There has been a 90% decrease in the number of prisoners studying on courses equivalent to AS-levels or above since 2010, according to a new report by the House of Commons’ education committee. MPs highlight the ‘cracks in a clunky, chaotic, disjointed system’ which does ‘not value education as the key to rehabilitation’. This is, the report argues, despite data showing that prisoners who participate in education whilst in prison are 7.5% less likely to reoffend than those who don’t.
In December 2020, Ofsted reported that nearly two-thirds of inspections showed poor management of the quality of education. Francesca Cooney, head of policy at the Prisoners’ Education Trust, said the new report amounted to ‘a call for immediate action’. ‘Prison education has been underfunded for many years and is at the bottom of the class when providing outcomes for prisoner learners,’ she commented. ‘The report rightly states that prison education is in a “perilous state due to a continual decline in funding” and calls on the MoJ to set out a budget for the next ten years by the end of the year.’
‘The digital divide between prisoners and the community is ever increasing and the committee is clear that we cannot let that continue,’ Cooney continued. ‘We strongly support the call for the Government to set a date for prisons to provide restricted broadband and for prisoners who are studying to have in-cell access to security-approved laptops.’
The report follows the 2016 Coates Review which highlighted the need for prison education to be at ‘the heart of the prison system’. ‘Six years later, we are concerned that this aspiration has still not been realised,’ MPs said. ‘There have been a number of missed opportunities to effect major change and to change the culture surrounding prison education.’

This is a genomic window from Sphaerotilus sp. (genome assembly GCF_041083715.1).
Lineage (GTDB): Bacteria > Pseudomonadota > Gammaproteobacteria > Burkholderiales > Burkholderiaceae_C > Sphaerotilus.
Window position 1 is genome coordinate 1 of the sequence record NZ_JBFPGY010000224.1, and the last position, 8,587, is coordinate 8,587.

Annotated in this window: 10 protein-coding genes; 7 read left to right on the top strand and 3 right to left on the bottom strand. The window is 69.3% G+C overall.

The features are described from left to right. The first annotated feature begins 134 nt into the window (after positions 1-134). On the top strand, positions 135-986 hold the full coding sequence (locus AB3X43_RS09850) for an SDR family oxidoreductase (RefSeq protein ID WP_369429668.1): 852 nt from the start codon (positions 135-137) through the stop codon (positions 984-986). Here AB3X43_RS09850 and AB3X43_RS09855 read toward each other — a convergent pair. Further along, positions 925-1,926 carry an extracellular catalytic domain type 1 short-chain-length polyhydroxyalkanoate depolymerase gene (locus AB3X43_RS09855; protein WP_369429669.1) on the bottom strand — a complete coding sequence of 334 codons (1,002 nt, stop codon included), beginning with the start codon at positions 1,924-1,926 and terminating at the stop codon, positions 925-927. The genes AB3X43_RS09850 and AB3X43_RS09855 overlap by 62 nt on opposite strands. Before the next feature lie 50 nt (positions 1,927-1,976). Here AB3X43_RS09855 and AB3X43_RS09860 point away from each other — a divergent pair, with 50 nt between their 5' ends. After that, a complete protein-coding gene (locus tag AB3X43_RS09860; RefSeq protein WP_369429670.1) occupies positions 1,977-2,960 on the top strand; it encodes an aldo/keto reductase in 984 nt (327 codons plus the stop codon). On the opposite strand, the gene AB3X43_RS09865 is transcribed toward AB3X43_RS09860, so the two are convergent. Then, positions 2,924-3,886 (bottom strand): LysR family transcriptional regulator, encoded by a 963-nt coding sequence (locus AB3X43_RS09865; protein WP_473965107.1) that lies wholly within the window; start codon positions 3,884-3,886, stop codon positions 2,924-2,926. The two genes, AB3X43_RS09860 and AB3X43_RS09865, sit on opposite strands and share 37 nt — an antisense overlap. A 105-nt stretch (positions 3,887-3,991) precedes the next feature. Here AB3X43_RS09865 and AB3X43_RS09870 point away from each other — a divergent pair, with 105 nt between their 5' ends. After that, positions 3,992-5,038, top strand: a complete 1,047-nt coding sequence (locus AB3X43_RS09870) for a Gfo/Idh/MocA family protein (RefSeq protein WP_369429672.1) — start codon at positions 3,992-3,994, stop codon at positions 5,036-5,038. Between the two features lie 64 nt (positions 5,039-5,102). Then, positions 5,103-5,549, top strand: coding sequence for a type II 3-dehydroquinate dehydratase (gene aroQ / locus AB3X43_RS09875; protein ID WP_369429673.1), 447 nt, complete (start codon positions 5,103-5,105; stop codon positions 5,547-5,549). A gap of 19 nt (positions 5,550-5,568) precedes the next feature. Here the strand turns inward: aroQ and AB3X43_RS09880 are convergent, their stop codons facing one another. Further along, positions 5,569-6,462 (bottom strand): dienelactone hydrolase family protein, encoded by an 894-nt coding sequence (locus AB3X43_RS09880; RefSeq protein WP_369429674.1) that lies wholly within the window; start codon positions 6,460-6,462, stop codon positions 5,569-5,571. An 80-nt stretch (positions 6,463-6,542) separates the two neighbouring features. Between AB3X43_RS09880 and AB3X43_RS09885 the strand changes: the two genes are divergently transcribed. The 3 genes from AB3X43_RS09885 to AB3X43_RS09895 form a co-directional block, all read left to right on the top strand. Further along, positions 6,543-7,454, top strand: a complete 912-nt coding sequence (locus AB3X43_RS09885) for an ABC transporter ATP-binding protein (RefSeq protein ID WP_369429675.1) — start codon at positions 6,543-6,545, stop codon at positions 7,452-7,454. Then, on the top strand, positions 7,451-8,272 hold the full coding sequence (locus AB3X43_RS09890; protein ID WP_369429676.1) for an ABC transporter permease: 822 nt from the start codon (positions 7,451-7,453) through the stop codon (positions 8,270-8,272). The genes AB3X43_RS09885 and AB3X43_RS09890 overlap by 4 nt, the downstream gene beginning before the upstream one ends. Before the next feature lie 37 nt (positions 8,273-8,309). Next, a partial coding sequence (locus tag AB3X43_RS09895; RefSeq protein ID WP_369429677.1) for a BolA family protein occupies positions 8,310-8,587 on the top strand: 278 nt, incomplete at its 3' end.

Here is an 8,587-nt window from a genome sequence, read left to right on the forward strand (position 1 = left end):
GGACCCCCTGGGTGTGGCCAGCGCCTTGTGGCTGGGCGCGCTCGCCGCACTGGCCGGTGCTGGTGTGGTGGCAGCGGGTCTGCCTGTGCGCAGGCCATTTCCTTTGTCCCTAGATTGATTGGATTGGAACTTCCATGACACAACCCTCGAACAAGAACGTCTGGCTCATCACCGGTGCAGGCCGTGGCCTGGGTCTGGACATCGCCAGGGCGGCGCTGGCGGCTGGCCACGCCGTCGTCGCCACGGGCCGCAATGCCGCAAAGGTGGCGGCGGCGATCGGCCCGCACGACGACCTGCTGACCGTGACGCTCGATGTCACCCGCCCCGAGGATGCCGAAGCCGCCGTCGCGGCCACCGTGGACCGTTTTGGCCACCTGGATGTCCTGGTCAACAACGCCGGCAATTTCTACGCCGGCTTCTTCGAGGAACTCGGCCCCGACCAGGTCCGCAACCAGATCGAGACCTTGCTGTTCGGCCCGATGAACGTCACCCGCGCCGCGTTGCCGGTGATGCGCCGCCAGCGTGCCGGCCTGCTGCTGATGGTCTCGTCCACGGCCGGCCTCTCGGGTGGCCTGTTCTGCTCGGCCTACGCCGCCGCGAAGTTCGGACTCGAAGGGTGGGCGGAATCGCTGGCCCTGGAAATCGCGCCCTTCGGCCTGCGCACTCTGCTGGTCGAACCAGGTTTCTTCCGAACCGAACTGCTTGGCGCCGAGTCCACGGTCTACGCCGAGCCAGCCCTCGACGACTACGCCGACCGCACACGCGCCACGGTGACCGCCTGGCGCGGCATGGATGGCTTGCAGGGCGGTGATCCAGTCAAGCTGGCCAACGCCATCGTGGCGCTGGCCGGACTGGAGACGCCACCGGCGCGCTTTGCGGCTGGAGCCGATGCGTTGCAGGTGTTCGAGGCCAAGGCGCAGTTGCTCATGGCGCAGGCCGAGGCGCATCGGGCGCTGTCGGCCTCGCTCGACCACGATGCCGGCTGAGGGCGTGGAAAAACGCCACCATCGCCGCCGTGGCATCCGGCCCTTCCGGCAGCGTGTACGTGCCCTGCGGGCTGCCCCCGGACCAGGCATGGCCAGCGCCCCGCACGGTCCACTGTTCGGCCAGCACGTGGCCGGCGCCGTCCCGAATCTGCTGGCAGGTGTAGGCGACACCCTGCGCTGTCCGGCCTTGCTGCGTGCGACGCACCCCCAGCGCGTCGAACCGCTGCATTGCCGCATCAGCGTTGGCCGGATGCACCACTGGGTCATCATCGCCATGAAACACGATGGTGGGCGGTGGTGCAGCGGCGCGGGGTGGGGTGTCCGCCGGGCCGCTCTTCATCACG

The new report calls for a deputy governor of learning in every prison as part of the senior management team as part of a ‘culture shift’. MPs also recommended a more individualised curriculum with stronger support for those with special educational needs and learning difficulties. According to the data over 30% of prisoners have learning difficulties. ‘However, we heard that this figure is likely to be an underestimate and that the true scale of the issue is not known, as prisons rely heavily on prisoners declaring themselves to have learning needs,’ the MPs wrote; adding that the screening process was not adequate to identify prisoners with leaning needs.
The report proposes personalised individual learning plans linked to sentence plans for all prisoners. These should include a needs assessment at the point of entry for all prisoners to the prison system and should be updated to reflect a prisoner’s progress and development over time. It makes the case for greater emphasis on improving future employability and building links between employers and prisons, and incentivising and encouraging businesses to employ former prisoners. Digital education passports are proposed so that a prisoner’s progress is not interrupted on transfer.
The MPs pointed out that the government had not increased funding for prison education for the last five years. Learning environments have been seen to have ‘rotting walls and doors, mould, leaking roofs requiring buckets’ and a ‘lack of adequate heating’, MPs noted.